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Sep 26, 2013

Healthy Living looks at importance of discipline for toddlers

Tonight on Healthy Living, we have teamed up once again with the National Committee for Families and children and the Office of the Special Envoy for Women and Children to discuss parenting tips. Tonight’s segment looks at the importance of discipline for toddlers.

 

Marleni Cuellar, Reporting

It’s often said that “children don’t come with a manual.” So, no matter how prepared you thought you were for children, expect to have a bumpy ride. One of the most challenging areas is disciplining your child.

 

Dr. Cecilio Eck, Consultant/Pediatrician

Cecilio Eck

“In our culture sometimes disciplining of children come too early, disciplining of children also starts too late and in some cases it is overdone. In other instances it’s is not done appropriately. We usually split techniques of discipline by age groups.  All pediatricians won’t advocate for corporal punishment. The reason for that is simple: corporal punishment means that when daddy or mommy is upset, we hit out. So what you have is a child who learns that.”

 

It’s a paradigm shift for some parents to break away from corporal punishment; let’s face it, saying “no” is never enough. Dr. Eck, as a part of his well child care, makes it a priority to advice parents the basics of disciplining. The first rule, is to keep actions age appropriate.

 

Dr. Cecilio Eck

“Proper disciplining has a far reaching effect. It starts at an age appropriate for the development and it should continue throughout. Between zero and two, is the age where people say that a baby cannot be spoiled. But if its, again in my culture, we begin corporal punishment from early, if you work in the accident and emergency you see a lot of babies coming in with injuries, or in front of you you’ll see ladies spank a child when they are breastfeeding and the child would bite and  say “don’t bite.” Then you kind of realize that at that age a baby won’t understand what biting is or won’t know why mommy is beating it.  You should actually at that age, just remove the stimulus. So if the bay is biting you remove him from the breast. If the baby is doing some sort of bad behavior you try and distract.”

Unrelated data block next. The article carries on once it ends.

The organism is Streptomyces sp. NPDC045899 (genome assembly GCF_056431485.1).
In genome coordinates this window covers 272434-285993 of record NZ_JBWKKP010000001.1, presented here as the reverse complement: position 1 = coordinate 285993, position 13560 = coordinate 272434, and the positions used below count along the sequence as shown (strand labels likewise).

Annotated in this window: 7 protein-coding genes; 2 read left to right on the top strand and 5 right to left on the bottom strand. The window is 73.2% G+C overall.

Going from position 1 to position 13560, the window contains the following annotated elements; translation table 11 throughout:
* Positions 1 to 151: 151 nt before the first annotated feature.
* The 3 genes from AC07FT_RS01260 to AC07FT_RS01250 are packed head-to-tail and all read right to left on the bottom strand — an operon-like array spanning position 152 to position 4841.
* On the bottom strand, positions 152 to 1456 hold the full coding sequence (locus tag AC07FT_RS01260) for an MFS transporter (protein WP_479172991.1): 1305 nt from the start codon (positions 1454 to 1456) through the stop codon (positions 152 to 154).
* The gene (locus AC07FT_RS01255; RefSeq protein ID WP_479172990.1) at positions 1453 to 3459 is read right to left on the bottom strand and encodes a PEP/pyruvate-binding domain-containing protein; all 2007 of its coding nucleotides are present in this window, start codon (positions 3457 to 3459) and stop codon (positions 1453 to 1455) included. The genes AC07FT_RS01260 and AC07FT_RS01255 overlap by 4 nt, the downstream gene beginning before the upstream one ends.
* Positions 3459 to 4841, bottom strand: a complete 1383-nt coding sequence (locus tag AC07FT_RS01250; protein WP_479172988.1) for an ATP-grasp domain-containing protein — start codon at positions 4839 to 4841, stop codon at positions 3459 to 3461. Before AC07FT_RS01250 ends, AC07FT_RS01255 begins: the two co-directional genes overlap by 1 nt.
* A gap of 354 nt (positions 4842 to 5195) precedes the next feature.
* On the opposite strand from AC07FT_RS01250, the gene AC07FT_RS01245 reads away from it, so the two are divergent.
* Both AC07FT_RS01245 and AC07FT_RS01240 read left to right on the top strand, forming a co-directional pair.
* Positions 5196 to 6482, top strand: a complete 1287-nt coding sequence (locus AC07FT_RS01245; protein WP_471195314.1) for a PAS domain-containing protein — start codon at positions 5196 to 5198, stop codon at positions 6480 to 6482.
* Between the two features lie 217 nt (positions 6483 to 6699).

But what about when they become toddlers; approaching the infamous terrible twos?

 

Dr. Cecilio Eck

“Between two to about eight or nine, I institute the time out technique and its pretty straight forward technique. In our culture, some people may laugh and you and say my kid will not take to that. My example is my three kids, my first she use to get corporal punishment, my son the middle child after I learned this technique; he had his timeout chair with the tiny one she has her time out chair and time out room now.”

 

So what is a proper “timeout?” Here are the basics of using this method. First distinguish which behaviors are non-negotiable and negotiable.

 

 Dr. Cecilio Eck

“Non-negotiable are hitting biting cursing things are very rude and they know they shouldn’t do. The negotiable ones are if they whine, if they see something in the store and you tell them no and they continue to cry, then you count I usually tell parents count to three and when you reach there that’s is the time out. A chair in a quiet corner of the house….one minute for each year of life…if they get up and put the back until they stay.   While the child is in the corner then no interaction…you leave them there. When the timer clicks off… I advocate that you tell them don’t…time back with the family.”

 

Do not keep on scolding the child after the timeout has been completed.  If your toddler has a temper tantrum, DO NOT give in to their behavior. This actually reinforces the tantrum; so your best bet is to ignore it. Remember that timeouts are best for toddlers because of what they are development for that particular age. Also, look out for good behavior too so you can praise them and they’ll learn that positive actions are rewarded and make sure everyone is on board with the process.

 

Dr. Cecilio Eck

“It has to do with persistence of the parent, have a family meeting…there will be a lot of discord in the family. Start early stick to it…values you teach will make them a more law abiding citizen down the road.”

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Viewers please note: This Internet newscast is a verbatim transcript of our evening television newscast. Where speakers use Kriol, we attempt to faithfully reproduce the quotes using a standard spelling system.

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